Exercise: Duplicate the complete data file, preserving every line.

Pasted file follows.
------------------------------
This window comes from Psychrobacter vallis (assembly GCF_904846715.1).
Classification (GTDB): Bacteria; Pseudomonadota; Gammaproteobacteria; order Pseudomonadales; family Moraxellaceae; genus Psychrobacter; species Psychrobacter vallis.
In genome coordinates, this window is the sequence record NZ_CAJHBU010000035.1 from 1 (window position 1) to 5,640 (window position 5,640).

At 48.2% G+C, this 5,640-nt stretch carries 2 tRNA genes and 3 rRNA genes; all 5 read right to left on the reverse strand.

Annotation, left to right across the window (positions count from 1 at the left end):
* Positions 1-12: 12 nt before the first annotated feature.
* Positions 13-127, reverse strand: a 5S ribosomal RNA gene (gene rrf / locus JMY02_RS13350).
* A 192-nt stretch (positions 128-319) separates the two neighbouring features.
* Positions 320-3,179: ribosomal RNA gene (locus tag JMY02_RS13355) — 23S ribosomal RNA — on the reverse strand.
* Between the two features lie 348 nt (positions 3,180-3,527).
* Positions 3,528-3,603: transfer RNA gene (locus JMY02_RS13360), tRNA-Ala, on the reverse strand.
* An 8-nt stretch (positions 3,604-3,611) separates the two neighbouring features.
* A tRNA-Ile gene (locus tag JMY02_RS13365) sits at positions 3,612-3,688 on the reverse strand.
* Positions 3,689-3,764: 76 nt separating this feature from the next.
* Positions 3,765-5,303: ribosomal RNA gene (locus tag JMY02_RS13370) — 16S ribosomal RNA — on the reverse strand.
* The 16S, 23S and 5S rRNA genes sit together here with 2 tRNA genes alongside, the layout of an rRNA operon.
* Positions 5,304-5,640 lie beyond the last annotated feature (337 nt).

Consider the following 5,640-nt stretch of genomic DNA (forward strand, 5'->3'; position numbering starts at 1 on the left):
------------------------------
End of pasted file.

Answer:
This window comes from Psychrobacter vallis (assembly GCF_904846715.1).
Classification (GTDB): Bacteria; Pseudomonadota; Gammaproteobacteria; order Pseudomonadales; family Moraxellaceae; genus Psychrobacter; species Psychrobacter vallis.
In genome coordinates, this window is the sequence record NZ_CAJHBU010000035.1 from 1 (window position 1) to 5,640 (window position 5,640).

At 48.2% G+C, this 5,640-nt stretch carries 2 tRNA genes and 3 rRNA genes; all 5 read right to left on the reverse strand.

Annotation, left to right across the window (positions count from 1 at the left end):
* Positions 1-12: 12 nt before the first annotated feature.
* Positions 13-127, reverse strand: a 5S ribosomal RNA gene (gene rrf / locus JMY02_RS13350).
* A 192-nt stretch (positions 128-319) separates the two neighbouring features.
* Positions 320-3,179: ribosomal RNA gene (locus tag JMY02_RS13355) — 23S ribosomal RNA — on the reverse strand.
* Between the two features lie 348 nt (positions 3,180-3,527).
* Positions 3,528-3,603: transfer RNA gene (locus JMY02_RS13360), tRNA-Ala, on the reverse strand.
* An 8-nt stretch (positions 3,604-3,611) separates the two neighbouring features.
* A tRNA-Ile gene (locus tag JMY02_RS13365) sits at positions 3,612-3,688 on the reverse strand.
* Positions 3,689-3,764: 76 nt separating this feature from the next.
* Positions 3,765-5,303: ribosomal RNA gene (locus tag JMY02_RS13370) — 16S ribosomal RNA — on the reverse strand.
* The 16S, 23S and 5S rRNA genes sit together here with 2 tRNA genes alongside, the layout of an rRNA operon.
* Positions 5,304-5,640 lie beyond the last annotated feature (337 nt).

Consider the following 5,640-nt stretch of genomic DNA (forward strand, 5'->3'; position numbering starts at 1 on the left):